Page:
In Germany, Heinrich Brüning, Chancellor from 1930 to 1932, was against banning the Nazi party, the NSDAP. In 1930 he said that the Reich should not use the same methods against the NSDAP it used against the Social Democrats before the First World War. Brüning’s “liberalism” was disastrous. The reluctance of the German government to use force against the NSDAP and SA was not a simple mistake, it was a sign of the complete absence of any political will to defend the Weimar republic, a bad example of missing resistance, which crippled the will to resist of the German people. 
Nobody believes that banning can in itself solve socio-economic problems that help to create the conditions for neo-nazism to flourish. But the law forbidding nazi activities is a sign that we are serious about defending our republic against nazi terror. Our constitution and laws serve as entrenched reminders of this intent. The right to freedom of expression as enshrined in Art.10 of the European Convention on Human Rights was never intended to be an absolute right. Indeed, as Pierre Henri-Teitgen, the Montpelier law professor and French Resistance hero who was one of the Convention’s chief architects commented that “Democracies do not become Nazi countries in one day. Evil progresses cunningly, with a minority operating, as it were, to remove the levers of control”.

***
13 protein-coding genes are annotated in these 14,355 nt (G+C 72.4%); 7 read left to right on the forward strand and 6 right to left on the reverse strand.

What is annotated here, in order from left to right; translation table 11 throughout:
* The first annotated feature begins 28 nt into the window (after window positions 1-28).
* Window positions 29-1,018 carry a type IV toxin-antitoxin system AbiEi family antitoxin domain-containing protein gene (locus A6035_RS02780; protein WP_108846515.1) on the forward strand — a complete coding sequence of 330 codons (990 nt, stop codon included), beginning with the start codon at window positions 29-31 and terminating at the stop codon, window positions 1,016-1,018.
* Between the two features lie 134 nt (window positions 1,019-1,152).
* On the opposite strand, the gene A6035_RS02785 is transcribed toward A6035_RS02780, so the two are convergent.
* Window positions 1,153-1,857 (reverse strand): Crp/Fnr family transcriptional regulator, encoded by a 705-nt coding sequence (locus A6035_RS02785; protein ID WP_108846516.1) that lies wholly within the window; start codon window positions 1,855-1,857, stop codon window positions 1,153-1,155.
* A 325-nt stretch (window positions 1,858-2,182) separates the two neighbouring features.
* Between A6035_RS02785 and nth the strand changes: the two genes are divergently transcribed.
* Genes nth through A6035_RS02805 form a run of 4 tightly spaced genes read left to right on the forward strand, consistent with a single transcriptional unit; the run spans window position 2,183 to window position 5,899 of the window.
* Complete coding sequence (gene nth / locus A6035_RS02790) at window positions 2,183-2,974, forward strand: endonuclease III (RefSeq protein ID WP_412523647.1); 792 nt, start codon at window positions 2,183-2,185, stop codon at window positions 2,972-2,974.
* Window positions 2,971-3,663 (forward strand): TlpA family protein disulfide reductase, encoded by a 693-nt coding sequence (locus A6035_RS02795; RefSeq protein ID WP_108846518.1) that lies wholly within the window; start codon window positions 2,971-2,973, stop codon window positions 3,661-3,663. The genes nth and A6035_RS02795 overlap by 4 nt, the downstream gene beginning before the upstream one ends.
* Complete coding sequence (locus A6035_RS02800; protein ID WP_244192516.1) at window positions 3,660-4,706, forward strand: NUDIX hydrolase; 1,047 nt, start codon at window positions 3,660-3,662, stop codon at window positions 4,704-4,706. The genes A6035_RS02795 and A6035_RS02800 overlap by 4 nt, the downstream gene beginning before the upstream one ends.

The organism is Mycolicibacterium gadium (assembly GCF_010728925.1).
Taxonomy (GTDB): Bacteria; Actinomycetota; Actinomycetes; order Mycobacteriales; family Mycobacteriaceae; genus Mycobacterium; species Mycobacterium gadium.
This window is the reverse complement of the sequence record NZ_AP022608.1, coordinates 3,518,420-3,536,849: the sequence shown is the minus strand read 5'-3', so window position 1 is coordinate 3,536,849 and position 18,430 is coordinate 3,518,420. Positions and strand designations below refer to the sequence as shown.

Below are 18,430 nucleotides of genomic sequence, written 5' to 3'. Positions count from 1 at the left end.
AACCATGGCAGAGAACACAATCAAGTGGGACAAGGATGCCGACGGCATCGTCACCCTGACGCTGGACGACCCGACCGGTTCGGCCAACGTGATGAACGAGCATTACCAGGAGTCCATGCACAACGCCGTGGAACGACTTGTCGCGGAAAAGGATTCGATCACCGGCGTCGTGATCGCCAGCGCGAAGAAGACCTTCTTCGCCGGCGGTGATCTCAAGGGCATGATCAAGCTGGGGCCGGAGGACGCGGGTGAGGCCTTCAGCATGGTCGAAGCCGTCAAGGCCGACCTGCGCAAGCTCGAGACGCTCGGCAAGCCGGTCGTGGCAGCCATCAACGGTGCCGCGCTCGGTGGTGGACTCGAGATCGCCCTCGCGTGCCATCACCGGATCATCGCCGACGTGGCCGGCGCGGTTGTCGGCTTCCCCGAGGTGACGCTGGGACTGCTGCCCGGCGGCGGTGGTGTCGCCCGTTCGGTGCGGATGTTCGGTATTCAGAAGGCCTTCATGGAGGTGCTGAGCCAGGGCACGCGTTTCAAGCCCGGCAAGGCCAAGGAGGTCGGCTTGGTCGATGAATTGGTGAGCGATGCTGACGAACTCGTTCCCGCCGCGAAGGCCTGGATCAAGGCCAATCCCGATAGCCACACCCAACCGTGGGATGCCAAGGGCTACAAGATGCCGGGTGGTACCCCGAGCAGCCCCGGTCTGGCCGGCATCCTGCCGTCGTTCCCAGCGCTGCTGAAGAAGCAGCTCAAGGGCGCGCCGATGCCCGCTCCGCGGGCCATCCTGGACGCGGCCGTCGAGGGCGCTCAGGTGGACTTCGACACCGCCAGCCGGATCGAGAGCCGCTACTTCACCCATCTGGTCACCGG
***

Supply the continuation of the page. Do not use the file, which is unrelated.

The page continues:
Moreover the European Court of Human Rights has expressly upheld contracting States’ right to enact laws banning Holocaust denial and to outlaw historical revisionism. Thus in Lehideux and Isorni v France , the Strasbourg court ruled that an attempt by a former lackey of the Vichy regime to whitewash the name of Marshal Pétain by placing a paid advertisement in Le Monde portraying France’s wartime collaborationist leader in a positive light was not protected by the right to freedom of expression under Art.10. Indeed the court ruled that such mischievous attempts to re-write history are entirely outside the scope of Art.10 since, by operation of Art.17 of the Convention, they fall within the category of words and actions which have as their aim the:
“…right to engage in any activity or perform any act aimed at the destruction of any of the rights and freedoms set forth herein…” (Art.17, ECHR)